Esther did the work. May we do the same, in whatever capacity to which we are able.

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Black History Fun Fact Friday – Research Links and Book Recommendations

 

I’ve been swamped in schoolwork which is stopping me from living my best life on these black history posts. Today, I compiled a list of links I found throughout the week and books I recommend since I did not get to complete a full post on one topic. The books are what I really encourage you to look into. Unlike the internet, they provide more detailed and in-depth research and citations from scholars and others useful for deep research.

Descendants of Last Slave Ship Still Live in Alabama Community

The story of the Clotilda and the people who built Africatown.

I spoke about “Africa Town” once before on this blog (See post here). This article shares some insightful information on the descendants of that town. (You may also remember the book recently released on behalf of Zora Neale Hurston of the Clotilda).

https://www.history.com/news/slaves-clotilda-ship-built-africatown

Black Slaves, Indian Masters: Slavery, Emancipation, and Citizenship in the Native American South, by Barbara Krauthamer (2013)

This is important. Europeans were not the only people to sell Blacks into slavery but so did the Natives, so did Jews and so did Islam.

https://notevenpast.org/black-slaves-indian-masters-slavery-emancipation-and-citizenship-in-the-native-american-south-by-barbara-krauthamer-2013/

The Little-Known Underground Railroad That Ran South to Mexico

Unlike the northern free states, Mexico didn’t agree to return fugitive slaves.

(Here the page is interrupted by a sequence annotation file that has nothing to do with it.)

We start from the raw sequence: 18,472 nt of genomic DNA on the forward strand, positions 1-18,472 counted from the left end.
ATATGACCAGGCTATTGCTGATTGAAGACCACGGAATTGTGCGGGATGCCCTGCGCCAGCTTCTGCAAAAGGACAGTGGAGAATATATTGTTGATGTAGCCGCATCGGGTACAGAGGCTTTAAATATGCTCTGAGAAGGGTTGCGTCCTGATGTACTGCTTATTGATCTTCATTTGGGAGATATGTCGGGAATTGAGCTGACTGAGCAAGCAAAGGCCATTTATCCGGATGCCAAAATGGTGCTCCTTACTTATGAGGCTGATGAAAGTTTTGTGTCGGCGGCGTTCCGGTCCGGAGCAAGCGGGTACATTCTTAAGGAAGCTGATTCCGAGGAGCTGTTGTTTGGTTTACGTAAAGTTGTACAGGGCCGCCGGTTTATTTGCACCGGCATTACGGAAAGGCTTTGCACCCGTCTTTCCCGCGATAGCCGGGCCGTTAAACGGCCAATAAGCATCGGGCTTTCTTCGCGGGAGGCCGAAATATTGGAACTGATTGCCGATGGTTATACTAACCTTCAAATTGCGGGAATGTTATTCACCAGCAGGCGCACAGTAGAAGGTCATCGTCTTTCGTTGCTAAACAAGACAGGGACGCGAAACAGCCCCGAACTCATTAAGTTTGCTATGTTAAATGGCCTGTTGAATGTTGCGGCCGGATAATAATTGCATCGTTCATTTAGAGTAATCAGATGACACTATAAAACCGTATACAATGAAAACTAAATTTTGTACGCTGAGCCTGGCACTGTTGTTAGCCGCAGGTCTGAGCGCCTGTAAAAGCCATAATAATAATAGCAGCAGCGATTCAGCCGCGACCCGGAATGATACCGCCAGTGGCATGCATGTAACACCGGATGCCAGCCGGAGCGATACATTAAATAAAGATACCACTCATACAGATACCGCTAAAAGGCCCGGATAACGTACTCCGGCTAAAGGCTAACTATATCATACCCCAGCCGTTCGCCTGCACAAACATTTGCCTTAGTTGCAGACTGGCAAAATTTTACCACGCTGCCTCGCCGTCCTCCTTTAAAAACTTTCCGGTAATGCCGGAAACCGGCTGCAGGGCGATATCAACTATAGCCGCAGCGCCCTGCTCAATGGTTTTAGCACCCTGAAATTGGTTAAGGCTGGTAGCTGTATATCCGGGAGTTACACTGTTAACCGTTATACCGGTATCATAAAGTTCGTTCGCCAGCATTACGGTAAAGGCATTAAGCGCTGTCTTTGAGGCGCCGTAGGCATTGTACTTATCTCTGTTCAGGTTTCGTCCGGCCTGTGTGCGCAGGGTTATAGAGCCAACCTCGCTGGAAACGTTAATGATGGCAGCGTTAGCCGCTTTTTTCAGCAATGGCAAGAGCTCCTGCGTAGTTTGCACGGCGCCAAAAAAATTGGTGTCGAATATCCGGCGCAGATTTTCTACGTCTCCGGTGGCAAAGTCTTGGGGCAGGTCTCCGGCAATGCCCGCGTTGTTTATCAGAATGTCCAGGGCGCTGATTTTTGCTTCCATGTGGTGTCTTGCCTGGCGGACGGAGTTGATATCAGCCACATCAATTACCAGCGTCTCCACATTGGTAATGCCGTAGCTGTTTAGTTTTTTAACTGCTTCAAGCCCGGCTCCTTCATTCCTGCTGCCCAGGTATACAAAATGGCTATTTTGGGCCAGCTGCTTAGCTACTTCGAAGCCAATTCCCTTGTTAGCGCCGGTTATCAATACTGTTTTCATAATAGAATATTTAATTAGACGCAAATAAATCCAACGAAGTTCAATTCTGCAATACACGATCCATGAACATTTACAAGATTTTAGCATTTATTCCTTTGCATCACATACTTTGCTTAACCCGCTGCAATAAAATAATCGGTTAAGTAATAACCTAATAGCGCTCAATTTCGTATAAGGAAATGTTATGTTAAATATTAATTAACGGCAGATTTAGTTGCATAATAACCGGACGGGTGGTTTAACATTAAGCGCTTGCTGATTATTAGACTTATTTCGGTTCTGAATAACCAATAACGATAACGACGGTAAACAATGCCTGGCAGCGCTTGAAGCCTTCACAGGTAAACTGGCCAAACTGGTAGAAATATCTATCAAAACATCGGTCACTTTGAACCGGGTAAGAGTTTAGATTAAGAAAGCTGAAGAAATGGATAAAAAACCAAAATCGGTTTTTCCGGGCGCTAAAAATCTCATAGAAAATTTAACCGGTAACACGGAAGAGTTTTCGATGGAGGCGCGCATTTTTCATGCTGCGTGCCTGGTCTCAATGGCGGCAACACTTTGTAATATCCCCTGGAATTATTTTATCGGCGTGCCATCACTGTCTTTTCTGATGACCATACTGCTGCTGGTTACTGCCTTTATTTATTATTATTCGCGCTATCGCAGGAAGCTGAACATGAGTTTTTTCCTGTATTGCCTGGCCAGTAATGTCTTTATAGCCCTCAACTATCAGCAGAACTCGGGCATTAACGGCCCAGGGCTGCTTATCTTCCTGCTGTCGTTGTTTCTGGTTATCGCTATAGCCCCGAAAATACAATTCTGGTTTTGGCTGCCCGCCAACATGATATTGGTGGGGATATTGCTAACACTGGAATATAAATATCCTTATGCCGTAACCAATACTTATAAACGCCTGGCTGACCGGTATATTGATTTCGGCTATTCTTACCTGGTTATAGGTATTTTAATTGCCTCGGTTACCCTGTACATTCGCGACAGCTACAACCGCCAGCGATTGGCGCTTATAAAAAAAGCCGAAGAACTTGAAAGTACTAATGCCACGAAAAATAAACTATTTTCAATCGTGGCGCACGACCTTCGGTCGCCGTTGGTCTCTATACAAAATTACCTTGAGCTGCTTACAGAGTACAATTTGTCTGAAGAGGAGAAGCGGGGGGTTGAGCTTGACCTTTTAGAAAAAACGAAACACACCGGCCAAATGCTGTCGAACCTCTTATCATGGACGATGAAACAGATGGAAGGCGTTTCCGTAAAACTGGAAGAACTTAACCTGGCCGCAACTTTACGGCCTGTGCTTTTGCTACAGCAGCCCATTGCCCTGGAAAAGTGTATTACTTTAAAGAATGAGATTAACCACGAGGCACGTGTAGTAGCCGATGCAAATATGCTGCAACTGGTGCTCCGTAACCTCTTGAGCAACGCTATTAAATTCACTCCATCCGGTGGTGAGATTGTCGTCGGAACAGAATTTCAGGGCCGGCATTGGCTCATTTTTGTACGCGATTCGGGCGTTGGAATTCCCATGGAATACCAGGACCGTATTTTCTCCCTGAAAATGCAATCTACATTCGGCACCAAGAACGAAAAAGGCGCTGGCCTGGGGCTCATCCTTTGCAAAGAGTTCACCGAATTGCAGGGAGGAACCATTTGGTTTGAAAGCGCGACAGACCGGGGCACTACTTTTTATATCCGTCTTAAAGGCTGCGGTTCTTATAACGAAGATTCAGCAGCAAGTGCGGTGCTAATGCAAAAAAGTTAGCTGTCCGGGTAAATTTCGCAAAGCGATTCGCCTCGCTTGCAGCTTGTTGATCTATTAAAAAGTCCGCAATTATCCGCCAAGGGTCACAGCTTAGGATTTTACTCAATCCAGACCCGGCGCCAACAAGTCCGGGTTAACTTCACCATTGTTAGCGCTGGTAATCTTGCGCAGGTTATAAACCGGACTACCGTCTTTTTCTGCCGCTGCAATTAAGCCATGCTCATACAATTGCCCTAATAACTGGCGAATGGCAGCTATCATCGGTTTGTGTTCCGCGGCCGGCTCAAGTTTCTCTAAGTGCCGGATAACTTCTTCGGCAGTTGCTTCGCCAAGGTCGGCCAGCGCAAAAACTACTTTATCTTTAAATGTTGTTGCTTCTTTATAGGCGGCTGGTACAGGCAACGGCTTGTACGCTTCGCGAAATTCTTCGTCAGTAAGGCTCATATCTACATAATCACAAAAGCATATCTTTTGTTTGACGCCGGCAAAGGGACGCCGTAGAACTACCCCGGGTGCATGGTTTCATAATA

I found this story interesting and would like to do more research for an entire post. For now, check it out at the link below.

South African paramilitary unit plotted to infect black population with Aids, former member claims

Group said to have ‘spread the virus’ at the behest of Keith Maxwell, eccentric leader of the shadowy South African Institute of Maritime Research, who wanted a white majority country where ‘the excesses of the 1960s, 70s and 80s have no place in the post-Aids world’.

https://www.independent.co.uk/news/world/africa/south-africa-apartheid-aids-saimr-plot-infect-hiv-virus-black-cold-case-hammarskj-ld-documentary-a8749176.html?fbclid=IwAR024DMZjTNgRWorLKuN1Y6FyNn2vifEkDelnnxJSPs0AP0eDDd1f1YGcEs

Don’t let February be the only time you are interested in your history. From the shelf, here are some of my favorites. I recommend them all:

  • They Came Before Columbus, Ivan Van Sertima
  • Jews Selling Blacks: Slave Sale Advertising by American Jews
  • The Miseducation of the Negro, Carter G. Woodson
  • The Valley of Dry Bones: The Conditions that Face Black People in America, Rudolph Windsor
  • From Babylon to Timbuktu: A History of the Ancient Black-Races including the Black Hebrews also by Rudolph Windsor
  • Negro Slave Songs in the U.S. Miles, Mark, Fisher
  • Israel on the Appomattox: A southern experiment in black freedom from the 1790s through the Civil War, Melvin Patrick Ely